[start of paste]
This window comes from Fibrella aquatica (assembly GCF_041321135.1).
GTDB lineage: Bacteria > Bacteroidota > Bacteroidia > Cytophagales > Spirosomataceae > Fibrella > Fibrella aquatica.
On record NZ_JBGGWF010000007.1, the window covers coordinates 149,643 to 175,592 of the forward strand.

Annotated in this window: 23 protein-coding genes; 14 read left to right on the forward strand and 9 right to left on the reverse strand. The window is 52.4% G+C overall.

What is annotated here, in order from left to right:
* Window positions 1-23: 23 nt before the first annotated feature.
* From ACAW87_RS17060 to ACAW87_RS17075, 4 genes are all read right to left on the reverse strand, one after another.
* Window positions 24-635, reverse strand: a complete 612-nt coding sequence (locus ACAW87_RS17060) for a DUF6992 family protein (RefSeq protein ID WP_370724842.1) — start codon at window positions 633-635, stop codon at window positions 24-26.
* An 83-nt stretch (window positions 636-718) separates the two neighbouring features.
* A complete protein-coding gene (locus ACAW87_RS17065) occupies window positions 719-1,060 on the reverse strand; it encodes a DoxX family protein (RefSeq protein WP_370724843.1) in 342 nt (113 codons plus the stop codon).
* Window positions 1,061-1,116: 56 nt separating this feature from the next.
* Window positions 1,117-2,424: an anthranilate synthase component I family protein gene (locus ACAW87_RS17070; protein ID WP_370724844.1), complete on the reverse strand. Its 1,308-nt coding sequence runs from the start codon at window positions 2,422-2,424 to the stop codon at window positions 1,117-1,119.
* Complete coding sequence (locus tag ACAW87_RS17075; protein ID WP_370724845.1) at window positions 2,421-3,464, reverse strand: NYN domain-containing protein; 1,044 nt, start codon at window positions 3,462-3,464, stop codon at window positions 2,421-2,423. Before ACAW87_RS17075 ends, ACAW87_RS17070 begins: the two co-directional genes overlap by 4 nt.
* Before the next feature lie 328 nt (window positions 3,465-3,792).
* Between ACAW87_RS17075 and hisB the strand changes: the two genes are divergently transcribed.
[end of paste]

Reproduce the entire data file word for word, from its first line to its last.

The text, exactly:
This window comes from Fibrella aquatica (assembly GCF_041321135.1).
GTDB lineage: Bacteria > Bacteroidota > Bacteroidia > Cytophagales > Spirosomataceae > Fibrella > Fibrella aquatica.
On record NZ_JBGGWF010000007.1, the window covers coordinates 149,643 to 175,592 of the forward strand.

Annotated in this window: 23 protein-coding genes; 14 read left to right on the forward strand and 9 right to left on the reverse strand. The window is 52.4% G+C overall.

What is annotated here, in order from left to right:
* Window positions 1-23: 23 nt before the first annotated feature.
* From ACAW87_RS17060 to ACAW87_RS17075, 4 genes are all read right to left on the reverse strand, one after another.
* Window positions 24-635, reverse strand: a complete 612-nt coding sequence (locus ACAW87_RS17060) for a DUF6992 family protein (RefSeq protein ID WP_370724842.1) — start codon at window positions 633-635, stop codon at window positions 24-26.
* An 83-nt stretch (window positions 636-718) separates the two neighbouring features.
* A complete protein-coding gene (locus ACAW87_RS17065) occupies window positions 719-1,060 on the reverse strand; it encodes a DoxX family protein (RefSeq protein WP_370724843.1) in 342 nt (113 codons plus the stop codon).
* Window positions 1,061-1,116: 56 nt separating this feature from the next.
* Window positions 1,117-2,424: an anthranilate synthase component I family protein gene (locus ACAW87_RS17070; protein ID WP_370724844.1), complete on the reverse strand. Its 1,308-nt coding sequence runs from the start codon at window positions 2,422-2,424 to the stop codon at window positions 1,117-1,119.
* Complete coding sequence (locus tag ACAW87_RS17075; protein ID WP_370724845.1) at window positions 2,421-3,464, reverse strand: NYN domain-containing protein; 1,044 nt, start codon at window positions 3,462-3,464, stop codon at window positions 2,421-2,423. Before ACAW87_RS17075 ends, ACAW87_RS17070 begins: the two co-directional genes overlap by 4 nt.
* Before the next feature lie 328 nt (window positions 3,465-3,792).
* Between ACAW87_RS17075 and hisB the strand changes: the two genes are divergently transcribed.